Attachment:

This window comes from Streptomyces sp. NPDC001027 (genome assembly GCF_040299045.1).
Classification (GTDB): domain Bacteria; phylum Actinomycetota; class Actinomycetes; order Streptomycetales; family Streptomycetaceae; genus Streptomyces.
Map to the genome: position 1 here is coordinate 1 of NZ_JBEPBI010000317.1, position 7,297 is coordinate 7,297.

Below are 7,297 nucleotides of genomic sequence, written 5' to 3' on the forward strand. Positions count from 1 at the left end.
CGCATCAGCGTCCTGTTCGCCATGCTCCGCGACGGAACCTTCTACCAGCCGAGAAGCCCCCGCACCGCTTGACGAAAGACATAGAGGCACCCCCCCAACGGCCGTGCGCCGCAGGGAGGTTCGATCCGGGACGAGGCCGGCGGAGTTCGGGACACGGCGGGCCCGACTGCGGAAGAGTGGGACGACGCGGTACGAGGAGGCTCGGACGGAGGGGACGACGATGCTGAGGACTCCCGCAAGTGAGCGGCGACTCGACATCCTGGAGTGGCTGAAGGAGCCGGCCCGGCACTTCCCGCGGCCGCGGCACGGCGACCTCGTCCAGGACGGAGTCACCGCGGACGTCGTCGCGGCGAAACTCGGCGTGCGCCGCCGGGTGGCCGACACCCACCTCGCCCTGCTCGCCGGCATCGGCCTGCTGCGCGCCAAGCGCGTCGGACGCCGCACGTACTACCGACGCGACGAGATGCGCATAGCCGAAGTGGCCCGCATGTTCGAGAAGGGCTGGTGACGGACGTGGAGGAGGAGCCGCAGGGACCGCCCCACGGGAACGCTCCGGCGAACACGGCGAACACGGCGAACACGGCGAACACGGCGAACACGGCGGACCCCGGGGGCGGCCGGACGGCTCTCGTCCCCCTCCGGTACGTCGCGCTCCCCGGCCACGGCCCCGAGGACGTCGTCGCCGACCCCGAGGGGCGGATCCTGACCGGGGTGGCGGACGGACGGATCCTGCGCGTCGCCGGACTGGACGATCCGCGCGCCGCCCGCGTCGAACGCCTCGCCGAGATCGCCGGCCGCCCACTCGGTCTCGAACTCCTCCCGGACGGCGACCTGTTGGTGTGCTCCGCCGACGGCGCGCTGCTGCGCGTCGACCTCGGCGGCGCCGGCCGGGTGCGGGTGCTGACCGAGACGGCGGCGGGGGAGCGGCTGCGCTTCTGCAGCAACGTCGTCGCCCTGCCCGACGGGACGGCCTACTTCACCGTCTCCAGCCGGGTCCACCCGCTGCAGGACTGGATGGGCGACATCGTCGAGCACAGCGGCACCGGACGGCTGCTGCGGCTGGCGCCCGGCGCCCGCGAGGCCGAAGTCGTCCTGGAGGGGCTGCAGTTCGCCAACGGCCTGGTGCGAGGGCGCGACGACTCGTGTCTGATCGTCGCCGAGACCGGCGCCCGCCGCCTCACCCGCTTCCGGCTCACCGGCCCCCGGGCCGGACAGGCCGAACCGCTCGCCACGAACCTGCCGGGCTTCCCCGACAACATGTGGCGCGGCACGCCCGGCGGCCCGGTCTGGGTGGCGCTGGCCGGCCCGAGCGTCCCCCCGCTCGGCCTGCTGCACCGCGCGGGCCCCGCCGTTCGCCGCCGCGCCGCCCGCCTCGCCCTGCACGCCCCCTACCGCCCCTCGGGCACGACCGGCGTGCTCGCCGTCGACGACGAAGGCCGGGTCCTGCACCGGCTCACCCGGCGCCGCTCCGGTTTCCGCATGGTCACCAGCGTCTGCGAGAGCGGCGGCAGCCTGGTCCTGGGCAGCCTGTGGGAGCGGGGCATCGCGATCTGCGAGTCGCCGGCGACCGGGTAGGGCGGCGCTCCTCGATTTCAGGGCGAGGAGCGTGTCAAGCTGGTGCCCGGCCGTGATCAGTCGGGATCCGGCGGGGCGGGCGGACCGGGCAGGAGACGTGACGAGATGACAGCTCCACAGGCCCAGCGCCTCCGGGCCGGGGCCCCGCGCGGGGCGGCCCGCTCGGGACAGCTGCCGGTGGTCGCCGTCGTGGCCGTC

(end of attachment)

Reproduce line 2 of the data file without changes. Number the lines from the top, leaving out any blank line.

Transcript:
Classification (GTDB): domain Bacteria; phylum Actinomycetota; class Actinomycetes; order Streptomycetales; family Streptomycetaceae; genus Streptomyces.